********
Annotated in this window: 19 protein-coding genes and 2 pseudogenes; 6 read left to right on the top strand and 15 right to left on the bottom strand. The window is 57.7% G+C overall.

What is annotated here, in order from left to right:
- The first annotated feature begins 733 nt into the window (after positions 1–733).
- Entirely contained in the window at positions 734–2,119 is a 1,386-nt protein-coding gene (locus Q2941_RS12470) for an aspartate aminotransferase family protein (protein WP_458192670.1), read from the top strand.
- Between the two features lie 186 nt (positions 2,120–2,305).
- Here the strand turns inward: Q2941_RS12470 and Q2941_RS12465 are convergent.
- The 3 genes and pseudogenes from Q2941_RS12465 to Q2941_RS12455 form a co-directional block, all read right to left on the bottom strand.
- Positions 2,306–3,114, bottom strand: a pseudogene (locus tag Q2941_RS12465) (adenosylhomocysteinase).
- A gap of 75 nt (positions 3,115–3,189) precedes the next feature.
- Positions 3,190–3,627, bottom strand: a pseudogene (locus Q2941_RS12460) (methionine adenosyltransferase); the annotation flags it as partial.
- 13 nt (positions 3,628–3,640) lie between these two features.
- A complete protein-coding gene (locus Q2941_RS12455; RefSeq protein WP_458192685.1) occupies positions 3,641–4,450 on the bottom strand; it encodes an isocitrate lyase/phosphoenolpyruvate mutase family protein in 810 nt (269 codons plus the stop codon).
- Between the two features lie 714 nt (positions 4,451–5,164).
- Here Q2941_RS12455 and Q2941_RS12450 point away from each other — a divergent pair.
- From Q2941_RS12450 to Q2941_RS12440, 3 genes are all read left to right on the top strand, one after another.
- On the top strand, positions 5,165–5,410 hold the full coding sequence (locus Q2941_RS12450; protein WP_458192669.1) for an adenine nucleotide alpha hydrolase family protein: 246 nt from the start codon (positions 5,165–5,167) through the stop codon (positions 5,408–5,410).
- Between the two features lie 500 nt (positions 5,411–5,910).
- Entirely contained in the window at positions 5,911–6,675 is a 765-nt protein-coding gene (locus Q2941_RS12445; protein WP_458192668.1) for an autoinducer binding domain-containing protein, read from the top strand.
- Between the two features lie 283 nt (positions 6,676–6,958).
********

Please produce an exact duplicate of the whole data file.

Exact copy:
Annotated in this window: 19 protein-coding genes and 2 pseudogenes; 6 read left to right on the top strand and 15 right to left on the bottom strand. The window is 57.7% G+C overall.

What is annotated here, in order from left to right:
- The first annotated feature begins 733 nt into the window (after positions 1–733).
- Entirely contained in the window at positions 734–2,119 is a 1,386-nt protein-coding gene (locus Q2941_RS12470) for an aspartate aminotransferase family protein (protein WP_458192670.1), read from the top strand.
- Between the two features lie 186 nt (positions 2,120–2,305).
- Here the strand turns inward: Q2941_RS12470 and Q2941_RS12465 are convergent.
- The 3 genes and pseudogenes from Q2941_RS12465 to Q2941_RS12455 form a co-directional block, all read right to left on the bottom strand.
- Positions 2,306–3,114, bottom strand: a pseudogene (locus tag Q2941_RS12465) (adenosylhomocysteinase).
- A gap of 75 nt (positions 3,115–3,189) precedes the next feature.
- Positions 3,190–3,627, bottom strand: a pseudogene (locus Q2941_RS12460) (methionine adenosyltransferase); the annotation flags it as partial.
- 13 nt (positions 3,628–3,640) lie between these two features.
- A complete protein-coding gene (locus Q2941_RS12455; RefSeq protein WP_458192685.1) occupies positions 3,641–4,450 on the bottom strand; it encodes an isocitrate lyase/phosphoenolpyruvate mutase family protein in 810 nt (269 codons plus the stop codon).
- Between the two features lie 714 nt (positions 4,451–5,164).
- Here Q2941_RS12455 and Q2941_RS12450 point away from each other — a divergent pair.
- From Q2941_RS12450 to Q2941_RS12440, 3 genes are all read left to right on the top strand, one after another.
- On the top strand, positions 5,165–5,410 hold the full coding sequence (locus Q2941_RS12450; protein WP_458192669.1) for an adenine nucleotide alpha hydrolase family protein: 246 nt from the start codon (positions 5,165–5,167) through the stop codon (positions 5,408–5,410).
- Between the two features lie 500 nt (positions 5,411–5,910).
- Entirely contained in the window at positions 5,911–6,675 is a 765-nt protein-coding gene (locus Q2941_RS12445; protein WP_458192668.1) for an autoinducer binding domain-containing protein, read from the top strand.
- Between the two features lie 283 nt (positions 6,676–6,958).